Provide your staff members a copy of your new manual to study with sufficient time prior to your launch date. Ask for their input. Employees will be more likely to jump on board if they feel they were included in the process. Schedule training and practice dates, then follow up with a verbal or written quiz at a staff meeting. Allow enough time to go over any questions your staff may have. Post signs for clients and distribute a salon newsletter informing them of your exciting new service procedures. This, in itself, will build intensity and curiosity among your clients. Hosting a salon demo day party with refreshments will build morale and excitement among staff members and provide them with an opportunity to discuss your new manual procedures with clients.

With existing staff members, it is essential that time is set aside to discuss, train, and test your new manual. Set up a training schedule a few months ahead of your launch date to ensure enough time for everyone to be properly trained. Staff members should perform enough test services to be completely comfortable before actually servicing clientele. On your test date invite a few regular clients to model for your staff. In order to receive feedback, provide your clients with evaluation forms to complete. Angi Wingle, a Creative Nail educator, stresses that management must be serious about executing new service training and must let existing staff members know that this is not optional. Old habits may need to be adjusted to conform to new ideas and regulations.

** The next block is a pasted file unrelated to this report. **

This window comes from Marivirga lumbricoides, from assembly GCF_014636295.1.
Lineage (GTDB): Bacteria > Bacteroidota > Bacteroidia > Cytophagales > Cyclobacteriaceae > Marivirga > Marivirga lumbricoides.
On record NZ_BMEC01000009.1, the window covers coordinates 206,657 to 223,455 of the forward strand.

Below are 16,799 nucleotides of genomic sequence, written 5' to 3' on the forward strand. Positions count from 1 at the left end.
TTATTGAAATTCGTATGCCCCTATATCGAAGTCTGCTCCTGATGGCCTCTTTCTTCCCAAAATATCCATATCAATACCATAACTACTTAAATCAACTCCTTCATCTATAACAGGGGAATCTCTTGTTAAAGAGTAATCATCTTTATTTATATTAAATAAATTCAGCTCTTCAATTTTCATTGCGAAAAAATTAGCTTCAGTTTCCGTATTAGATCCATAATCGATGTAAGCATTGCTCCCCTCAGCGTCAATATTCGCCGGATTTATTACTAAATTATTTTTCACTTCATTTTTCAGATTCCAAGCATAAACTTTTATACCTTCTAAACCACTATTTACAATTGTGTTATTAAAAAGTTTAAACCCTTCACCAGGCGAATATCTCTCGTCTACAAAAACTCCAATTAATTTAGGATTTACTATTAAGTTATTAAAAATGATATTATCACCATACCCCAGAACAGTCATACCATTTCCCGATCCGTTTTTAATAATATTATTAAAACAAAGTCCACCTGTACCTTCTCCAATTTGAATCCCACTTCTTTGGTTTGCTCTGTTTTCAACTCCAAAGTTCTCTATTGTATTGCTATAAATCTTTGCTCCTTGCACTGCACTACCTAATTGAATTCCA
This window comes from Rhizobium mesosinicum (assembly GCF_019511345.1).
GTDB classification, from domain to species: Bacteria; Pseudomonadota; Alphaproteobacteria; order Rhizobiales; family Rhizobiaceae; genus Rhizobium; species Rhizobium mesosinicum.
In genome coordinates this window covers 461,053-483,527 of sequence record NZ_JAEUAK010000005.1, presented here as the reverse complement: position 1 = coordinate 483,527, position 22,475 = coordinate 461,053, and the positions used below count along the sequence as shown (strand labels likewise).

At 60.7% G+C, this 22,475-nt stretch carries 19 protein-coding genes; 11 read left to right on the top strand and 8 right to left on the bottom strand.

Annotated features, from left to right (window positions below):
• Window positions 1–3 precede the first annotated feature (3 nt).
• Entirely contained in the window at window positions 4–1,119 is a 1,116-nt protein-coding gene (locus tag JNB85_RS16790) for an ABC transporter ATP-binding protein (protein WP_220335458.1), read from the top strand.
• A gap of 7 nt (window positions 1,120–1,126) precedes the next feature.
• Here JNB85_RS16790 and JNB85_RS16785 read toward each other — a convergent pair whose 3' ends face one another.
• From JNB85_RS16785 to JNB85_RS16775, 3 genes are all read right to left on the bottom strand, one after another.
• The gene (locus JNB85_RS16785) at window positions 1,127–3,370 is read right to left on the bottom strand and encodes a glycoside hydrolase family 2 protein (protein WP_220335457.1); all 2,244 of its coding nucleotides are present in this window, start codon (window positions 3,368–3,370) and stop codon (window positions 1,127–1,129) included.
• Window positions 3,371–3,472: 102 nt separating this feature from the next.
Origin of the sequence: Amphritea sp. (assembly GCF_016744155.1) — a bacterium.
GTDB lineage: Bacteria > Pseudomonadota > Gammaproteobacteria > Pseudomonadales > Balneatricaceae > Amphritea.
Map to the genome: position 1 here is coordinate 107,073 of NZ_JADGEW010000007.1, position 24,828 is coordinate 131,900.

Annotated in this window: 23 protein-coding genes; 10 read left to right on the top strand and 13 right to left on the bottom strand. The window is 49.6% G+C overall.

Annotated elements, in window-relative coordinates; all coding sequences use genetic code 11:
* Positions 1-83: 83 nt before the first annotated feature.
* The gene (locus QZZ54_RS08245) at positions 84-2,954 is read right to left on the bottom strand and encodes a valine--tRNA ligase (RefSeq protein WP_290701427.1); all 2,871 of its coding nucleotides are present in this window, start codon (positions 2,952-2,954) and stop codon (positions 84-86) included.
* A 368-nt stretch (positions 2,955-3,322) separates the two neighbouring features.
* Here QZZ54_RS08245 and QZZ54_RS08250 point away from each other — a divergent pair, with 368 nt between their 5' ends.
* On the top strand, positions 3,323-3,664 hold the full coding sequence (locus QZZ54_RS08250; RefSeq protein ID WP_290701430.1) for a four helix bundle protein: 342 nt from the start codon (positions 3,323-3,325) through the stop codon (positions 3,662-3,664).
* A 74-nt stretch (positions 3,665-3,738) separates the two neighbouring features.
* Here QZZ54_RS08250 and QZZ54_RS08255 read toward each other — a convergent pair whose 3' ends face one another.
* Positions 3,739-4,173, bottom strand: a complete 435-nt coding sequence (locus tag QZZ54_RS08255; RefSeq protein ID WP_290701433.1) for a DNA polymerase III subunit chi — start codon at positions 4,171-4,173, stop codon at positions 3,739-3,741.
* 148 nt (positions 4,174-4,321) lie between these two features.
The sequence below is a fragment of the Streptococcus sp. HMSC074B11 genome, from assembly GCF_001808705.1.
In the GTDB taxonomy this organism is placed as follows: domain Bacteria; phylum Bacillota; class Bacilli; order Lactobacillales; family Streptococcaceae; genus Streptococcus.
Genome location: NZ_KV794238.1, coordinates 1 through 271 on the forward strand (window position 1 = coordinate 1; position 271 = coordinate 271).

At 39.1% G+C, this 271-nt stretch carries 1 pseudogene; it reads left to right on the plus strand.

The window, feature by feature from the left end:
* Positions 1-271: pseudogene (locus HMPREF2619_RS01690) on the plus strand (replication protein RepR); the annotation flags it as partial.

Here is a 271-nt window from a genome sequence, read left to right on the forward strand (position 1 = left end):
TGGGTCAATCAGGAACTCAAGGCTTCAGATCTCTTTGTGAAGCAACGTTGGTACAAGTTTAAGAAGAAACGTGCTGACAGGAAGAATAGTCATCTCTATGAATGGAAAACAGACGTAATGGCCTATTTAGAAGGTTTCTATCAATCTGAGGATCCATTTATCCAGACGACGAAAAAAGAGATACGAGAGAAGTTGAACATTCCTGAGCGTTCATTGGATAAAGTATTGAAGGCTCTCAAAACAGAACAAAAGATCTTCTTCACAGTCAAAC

Implementing a training manual in a new salon is a much simpler process. Encourage new hires to take their manual home to study. Schedule training days with your management or a lead staff member. Perfect their techniques during test services and schedule a final testing date before the new staff members provide services to clients. It is crucial with new staff to have everything consistent and everyone positive before you open your salon doors. As new recruits are being hired, follow through with the same basic procedures. Green has new hires at Gene Juarez audition for a place on the staff. Upon acceptance, the new hire is taken through an intensive 12-week training session before she is able to begin servicing clients.

Put It in Writing

Of course every training manual will be different since every salon is different, but certain general guidelines can be followed:

  • Begin your training manual with a brief company history. Gene Juarez gives a background on the origin of its salons, including the founder’s humble beginnings.
  • Follow your history with your company mission statement. Give a short description on what your mission statement means to you as well as what it will mean to the individual staff members.
  • This will be followed by your table of contents.
  • At this point you may list any salon business, such as payment schedules, vacation days, scheduling, punctuality, holiday procedures, personal days, incentive programs, continuing education requirements, salon rules, salon benefits, and insurance information.
  • If your salon plans on holding employee evaluations, this is the place to list time frames and criteria for evaluations. This section will vary in content, depending on the size and number of your salons. Provide a clear and concise explanation of perks and benefits that are available to your employees.
  • The next section will contain a section on work ethic. Include a detailed description of appearance guidelines and dress code. The purchase of professional implements and tools will be specified in this section.
  • Follow with a section on employee attitude that lets staff know what behavioral standards are acceptable in your salon. Include points on maintaining a cheerful and positive attitude, respect for fellow staff members, dealing with personal issues and phone calls, and handling dissatisfied clients.